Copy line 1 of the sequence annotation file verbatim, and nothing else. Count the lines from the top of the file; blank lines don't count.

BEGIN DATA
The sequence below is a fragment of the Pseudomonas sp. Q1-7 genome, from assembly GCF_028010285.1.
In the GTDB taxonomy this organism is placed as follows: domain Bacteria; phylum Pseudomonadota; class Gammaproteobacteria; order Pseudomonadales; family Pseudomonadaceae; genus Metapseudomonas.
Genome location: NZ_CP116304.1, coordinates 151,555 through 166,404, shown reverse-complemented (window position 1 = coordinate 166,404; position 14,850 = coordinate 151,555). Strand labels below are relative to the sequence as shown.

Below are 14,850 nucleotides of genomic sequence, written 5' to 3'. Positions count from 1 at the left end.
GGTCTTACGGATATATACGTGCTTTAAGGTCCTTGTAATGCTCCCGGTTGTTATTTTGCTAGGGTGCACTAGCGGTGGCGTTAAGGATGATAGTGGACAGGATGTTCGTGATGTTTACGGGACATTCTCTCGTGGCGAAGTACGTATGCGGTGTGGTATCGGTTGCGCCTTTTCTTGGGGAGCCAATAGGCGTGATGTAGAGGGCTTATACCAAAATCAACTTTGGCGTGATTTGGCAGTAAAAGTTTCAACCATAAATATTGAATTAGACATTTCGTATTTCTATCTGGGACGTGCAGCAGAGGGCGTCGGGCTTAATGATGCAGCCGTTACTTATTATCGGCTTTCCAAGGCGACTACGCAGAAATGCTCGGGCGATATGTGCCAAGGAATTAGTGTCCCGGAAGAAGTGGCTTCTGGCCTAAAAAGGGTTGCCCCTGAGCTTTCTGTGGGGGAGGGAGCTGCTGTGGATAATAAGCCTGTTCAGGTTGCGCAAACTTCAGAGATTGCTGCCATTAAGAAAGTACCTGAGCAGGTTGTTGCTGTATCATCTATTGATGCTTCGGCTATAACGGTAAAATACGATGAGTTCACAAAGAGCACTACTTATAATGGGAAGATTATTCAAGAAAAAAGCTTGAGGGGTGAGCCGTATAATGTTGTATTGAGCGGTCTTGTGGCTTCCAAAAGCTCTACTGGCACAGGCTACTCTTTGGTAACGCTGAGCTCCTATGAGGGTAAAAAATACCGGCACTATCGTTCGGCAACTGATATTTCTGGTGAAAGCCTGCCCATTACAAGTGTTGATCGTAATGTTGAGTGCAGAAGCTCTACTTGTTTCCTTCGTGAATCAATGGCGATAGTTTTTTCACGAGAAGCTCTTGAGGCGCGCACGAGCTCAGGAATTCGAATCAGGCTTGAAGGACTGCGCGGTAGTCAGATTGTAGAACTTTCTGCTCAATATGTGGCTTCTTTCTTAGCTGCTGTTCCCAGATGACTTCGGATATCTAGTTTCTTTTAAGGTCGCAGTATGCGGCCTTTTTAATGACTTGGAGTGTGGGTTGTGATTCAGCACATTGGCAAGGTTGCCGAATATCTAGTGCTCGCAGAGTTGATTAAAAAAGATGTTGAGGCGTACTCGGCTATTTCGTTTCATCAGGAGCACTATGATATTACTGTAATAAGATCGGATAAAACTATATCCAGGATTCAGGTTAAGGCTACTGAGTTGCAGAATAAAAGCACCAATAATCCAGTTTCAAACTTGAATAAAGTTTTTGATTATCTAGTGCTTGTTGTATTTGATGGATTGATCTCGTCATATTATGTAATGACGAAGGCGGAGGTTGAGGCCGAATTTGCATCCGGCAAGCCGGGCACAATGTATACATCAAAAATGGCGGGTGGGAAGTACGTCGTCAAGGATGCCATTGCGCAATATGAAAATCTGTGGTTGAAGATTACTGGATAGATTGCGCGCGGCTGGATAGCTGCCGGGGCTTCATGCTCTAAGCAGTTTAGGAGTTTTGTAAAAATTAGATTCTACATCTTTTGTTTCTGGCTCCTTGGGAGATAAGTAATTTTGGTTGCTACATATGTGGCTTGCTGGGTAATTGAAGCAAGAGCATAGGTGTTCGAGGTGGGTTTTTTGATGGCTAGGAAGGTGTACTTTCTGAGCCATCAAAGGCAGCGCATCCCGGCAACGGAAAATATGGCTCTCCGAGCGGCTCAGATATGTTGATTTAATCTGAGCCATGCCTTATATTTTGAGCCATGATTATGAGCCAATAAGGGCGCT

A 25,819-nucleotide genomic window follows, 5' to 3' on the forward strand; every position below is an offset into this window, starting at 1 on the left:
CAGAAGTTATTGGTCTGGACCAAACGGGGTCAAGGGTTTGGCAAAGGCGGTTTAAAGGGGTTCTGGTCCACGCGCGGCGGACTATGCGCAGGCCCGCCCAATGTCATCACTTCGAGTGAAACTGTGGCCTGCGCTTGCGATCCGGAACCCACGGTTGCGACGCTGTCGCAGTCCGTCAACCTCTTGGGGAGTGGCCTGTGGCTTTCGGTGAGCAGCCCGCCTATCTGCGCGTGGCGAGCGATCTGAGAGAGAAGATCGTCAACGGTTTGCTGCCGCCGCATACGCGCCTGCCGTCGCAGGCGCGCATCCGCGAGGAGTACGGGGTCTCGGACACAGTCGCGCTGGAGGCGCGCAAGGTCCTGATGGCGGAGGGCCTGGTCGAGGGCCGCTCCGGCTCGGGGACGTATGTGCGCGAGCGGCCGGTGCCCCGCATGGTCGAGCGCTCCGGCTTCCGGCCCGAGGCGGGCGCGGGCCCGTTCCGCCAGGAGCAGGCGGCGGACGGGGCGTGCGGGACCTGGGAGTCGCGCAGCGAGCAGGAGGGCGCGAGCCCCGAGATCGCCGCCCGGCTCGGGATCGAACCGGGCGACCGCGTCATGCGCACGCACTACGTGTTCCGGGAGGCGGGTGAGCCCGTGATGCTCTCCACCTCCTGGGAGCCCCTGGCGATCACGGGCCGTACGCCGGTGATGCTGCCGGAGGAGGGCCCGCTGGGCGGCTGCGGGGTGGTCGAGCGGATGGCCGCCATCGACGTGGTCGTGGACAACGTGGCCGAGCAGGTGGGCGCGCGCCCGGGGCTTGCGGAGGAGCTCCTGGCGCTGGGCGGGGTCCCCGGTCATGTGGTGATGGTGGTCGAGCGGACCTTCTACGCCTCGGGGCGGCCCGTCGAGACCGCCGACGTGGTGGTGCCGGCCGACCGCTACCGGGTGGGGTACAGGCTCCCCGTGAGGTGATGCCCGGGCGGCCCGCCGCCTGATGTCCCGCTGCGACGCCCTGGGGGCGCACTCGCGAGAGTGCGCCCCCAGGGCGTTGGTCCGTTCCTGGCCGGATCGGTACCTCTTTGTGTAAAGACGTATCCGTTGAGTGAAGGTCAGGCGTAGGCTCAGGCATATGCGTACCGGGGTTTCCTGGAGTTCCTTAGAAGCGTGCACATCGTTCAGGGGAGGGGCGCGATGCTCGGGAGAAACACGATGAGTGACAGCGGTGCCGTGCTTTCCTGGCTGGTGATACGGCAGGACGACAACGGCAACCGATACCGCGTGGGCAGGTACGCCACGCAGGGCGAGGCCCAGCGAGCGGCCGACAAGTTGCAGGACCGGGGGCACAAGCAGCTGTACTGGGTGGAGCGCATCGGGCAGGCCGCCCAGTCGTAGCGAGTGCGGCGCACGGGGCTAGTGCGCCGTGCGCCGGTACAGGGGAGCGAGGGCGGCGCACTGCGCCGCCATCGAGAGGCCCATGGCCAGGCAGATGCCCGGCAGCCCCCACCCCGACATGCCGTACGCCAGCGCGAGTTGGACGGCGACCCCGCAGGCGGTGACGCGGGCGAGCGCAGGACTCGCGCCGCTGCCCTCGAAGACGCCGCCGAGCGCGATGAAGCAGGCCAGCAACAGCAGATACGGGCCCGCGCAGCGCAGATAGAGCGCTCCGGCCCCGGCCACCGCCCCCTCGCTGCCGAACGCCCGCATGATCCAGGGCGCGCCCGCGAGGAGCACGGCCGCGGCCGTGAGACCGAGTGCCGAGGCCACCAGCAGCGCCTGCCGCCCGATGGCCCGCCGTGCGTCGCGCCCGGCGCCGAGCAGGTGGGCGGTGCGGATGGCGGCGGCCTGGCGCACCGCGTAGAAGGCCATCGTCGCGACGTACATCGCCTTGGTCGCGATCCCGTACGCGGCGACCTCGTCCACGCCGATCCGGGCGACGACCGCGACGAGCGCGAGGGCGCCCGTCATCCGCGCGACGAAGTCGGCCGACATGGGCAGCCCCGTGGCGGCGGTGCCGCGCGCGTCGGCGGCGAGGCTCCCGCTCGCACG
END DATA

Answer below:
The sequence below is a fragment of the Pseudomonas sp. Q1-7 genome, from assembly GCF_028010285.1.